we behave, from genes to hormones to childhood experience.
One study says that
all it takes for a defendant to receive a harsher sentence is a reduction in
the presiding judge’s blood sugar.
So grab a cookie, and
find out how the heck we can build computers that understand us anyway.
Rosalind Picard – Professor at the MIT Media Lab and co-founder
of the companies Affectiva and Empatica.
OF THE MISSING NOCTILUCENT CLOUDS: Every year in June, far-northern sky
watchers see electric-blue tendrils creeping over the western horizon
at sunset. These are noctilucent clouds (NLCs) formed by summertime
wisps of water vapor crystallizing around bits of meteor smoke at the
edge of space. Every year in June ... except this year. NLCs have
been mysteriously absent in June 2017, and researchers have just
figured out why. A 'heat wave' in the upper atmosphere has temporarily
wiped them out.
Visit today's edition of Spaceweather.com for the full
story and the prognosis for future NLCs.
HOLE IN THE SUN'S ATMOSPHERE: Spewing a stream of solar wind as fast as
700 km/s (1.6 million mph), a hole in the sun's atmosphere is turning
toward Earth. Forecasters expect the stream to reach our planet on June
15th or 16th with a 40% chance of minor G1-class geomagnetic storms
when it arrives. High-latitude sky watchers should be alert for
auroras in the nights ahead, especially in the southern hemisphere
where deepening autumn darkness favors visibility.
ENCORE: No one knows what the future will
bring, but science fiction authors are willing to take a stab at imagining
it. We take our own stab at imagining them imagining it. Find out
why the genre of science fiction is more than a trippy ride through a bizarre,
hi-tech world, but a way to assess and vote on our possible shared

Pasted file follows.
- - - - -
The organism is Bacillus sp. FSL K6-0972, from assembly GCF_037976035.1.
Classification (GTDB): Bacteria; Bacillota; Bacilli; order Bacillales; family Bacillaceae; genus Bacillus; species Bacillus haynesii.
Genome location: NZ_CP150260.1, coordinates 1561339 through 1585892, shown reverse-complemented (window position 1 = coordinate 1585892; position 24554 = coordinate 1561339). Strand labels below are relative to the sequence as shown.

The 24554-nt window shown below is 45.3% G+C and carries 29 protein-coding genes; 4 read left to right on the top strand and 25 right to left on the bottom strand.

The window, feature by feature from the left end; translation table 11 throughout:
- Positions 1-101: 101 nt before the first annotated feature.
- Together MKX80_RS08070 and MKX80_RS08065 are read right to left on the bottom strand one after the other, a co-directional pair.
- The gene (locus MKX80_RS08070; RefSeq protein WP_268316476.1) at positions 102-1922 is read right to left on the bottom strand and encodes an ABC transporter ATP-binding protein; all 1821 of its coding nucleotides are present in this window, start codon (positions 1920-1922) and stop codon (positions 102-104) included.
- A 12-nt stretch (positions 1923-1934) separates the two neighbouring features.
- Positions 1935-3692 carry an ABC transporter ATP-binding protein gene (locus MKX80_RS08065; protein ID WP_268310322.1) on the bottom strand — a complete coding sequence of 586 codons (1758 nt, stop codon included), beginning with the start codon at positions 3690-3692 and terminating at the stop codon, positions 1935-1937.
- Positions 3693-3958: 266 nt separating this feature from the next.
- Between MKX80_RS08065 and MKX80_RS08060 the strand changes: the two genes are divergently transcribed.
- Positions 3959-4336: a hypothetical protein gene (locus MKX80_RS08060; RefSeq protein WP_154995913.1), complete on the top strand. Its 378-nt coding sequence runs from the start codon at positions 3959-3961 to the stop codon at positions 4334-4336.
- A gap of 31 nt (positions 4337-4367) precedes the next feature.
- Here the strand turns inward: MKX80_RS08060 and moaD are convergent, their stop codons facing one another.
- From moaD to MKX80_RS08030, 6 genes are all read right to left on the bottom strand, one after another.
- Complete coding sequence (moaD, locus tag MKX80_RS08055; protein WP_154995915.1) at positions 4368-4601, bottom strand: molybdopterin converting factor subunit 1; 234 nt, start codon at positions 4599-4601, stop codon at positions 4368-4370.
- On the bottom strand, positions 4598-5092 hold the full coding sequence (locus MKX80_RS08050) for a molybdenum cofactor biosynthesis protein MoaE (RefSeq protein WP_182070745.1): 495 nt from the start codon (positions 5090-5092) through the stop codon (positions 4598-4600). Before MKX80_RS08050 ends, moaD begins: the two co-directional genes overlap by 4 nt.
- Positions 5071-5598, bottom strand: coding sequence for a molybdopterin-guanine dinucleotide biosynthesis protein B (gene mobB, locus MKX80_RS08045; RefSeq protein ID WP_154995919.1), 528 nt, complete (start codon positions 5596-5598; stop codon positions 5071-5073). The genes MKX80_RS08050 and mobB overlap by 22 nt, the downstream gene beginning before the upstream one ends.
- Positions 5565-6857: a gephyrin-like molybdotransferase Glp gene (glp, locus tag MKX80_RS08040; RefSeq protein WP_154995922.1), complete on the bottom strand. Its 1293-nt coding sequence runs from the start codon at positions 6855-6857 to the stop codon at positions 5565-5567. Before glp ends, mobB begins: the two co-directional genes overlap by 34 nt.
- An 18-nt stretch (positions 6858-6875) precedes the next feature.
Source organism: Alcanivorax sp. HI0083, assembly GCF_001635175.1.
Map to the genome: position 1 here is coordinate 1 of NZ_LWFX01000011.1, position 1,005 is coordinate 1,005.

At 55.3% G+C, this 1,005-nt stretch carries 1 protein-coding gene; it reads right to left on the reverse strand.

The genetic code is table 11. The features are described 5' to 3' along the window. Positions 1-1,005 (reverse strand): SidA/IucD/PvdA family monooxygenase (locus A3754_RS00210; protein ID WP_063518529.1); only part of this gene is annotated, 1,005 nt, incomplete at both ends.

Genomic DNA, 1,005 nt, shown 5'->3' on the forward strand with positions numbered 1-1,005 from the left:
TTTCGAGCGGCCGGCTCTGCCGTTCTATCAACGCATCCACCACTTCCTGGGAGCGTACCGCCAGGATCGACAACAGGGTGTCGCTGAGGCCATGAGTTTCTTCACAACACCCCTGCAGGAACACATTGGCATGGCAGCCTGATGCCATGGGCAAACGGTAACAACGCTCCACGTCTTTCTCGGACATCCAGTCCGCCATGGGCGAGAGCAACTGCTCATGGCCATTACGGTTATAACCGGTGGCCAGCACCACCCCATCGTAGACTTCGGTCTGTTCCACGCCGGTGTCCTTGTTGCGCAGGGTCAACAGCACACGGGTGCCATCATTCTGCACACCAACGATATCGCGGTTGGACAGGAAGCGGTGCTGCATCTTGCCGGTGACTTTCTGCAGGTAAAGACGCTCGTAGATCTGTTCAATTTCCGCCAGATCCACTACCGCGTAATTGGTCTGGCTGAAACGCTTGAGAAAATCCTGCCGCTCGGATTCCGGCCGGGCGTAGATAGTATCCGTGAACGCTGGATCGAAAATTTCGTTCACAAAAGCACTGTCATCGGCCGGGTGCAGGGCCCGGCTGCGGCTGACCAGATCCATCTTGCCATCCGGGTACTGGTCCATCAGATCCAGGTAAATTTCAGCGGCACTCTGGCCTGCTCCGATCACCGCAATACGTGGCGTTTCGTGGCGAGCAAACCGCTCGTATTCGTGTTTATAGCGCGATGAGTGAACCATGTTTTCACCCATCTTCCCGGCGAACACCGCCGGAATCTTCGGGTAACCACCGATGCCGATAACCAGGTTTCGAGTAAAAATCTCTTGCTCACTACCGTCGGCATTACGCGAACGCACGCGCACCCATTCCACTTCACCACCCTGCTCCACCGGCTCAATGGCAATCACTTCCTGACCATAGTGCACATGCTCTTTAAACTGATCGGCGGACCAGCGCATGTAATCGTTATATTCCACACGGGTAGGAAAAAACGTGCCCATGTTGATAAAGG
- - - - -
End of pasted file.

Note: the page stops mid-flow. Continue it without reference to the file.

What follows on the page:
Also, an astronomer learns how
many rejection slips it takes before becoming a published science fiction
author …. what author Bruce Sterling wants to get off his chest … and what the
joke about the neutron walking into a bar to ask the price of beer has in
common with H.G. Wells, Ursula K. Le Guin, and Ridley Scott.
Oh, and the price of beer?
Bartender: “For you, no charge.”
Ed Finn - Director of the Center for
Science and the Imagination at Arizona State University
Fraknoi – Chair of the astronomy department at Foothill College.
His story, "The Cave in Arsia Mons", is in "Building
Red", here. His list of
astronomically correct science fiction is here.
ENCORE: You can’t pick your parents. But soon
you may be able to change the DNA they gave you. CRISPR technology is
poised to take DNA editing to new levels of precision and speed. Imagine
deleting genes from your body that you don’t like and inserting the ones you
want. The swap might not even require a fancy lab. Biohackers are
already tinkering with genes in their homes.
out how CRISPR technology might change everything when the genetic lottery is
no longer destiny.
a cardiologist identifies the troublesome genes that once gave us evolutionary
advantages but today are fueling obesity, depression and other modern illness.
Source - Space Weather News for June 1, 2017: http://spaceweather.com
SUNSPOT: On June 1st, a small but surprisingly active sunspot rotated
over the sun's eastern limb. In less than 24 hours, it has unleashed
nearly a dozen C-class solar flares and hurled a pair of CMEs into
space--an impressive display of fireworks. So far, none of the
explosions have targeted Earth, but this could change in the days ahead
as the active region rotates toward our planet.
for more information and updates.
CLOUDS: Noctilucent cloud season has begun. Sky watchers in northern
Europe are reporting tendrils of electric-blue creeping over the
horizon at sunset. These are noctilucent clouds (NLCs), seeded by
meteoroids at the edge of space. Typically, they appear in late May and
blossom in June and July. In recent years they have been sighted in the
USA as far south as Colorado and Utah.
Visit today's edition of
Spaceweather.com to learn more about NLCs and how to see them.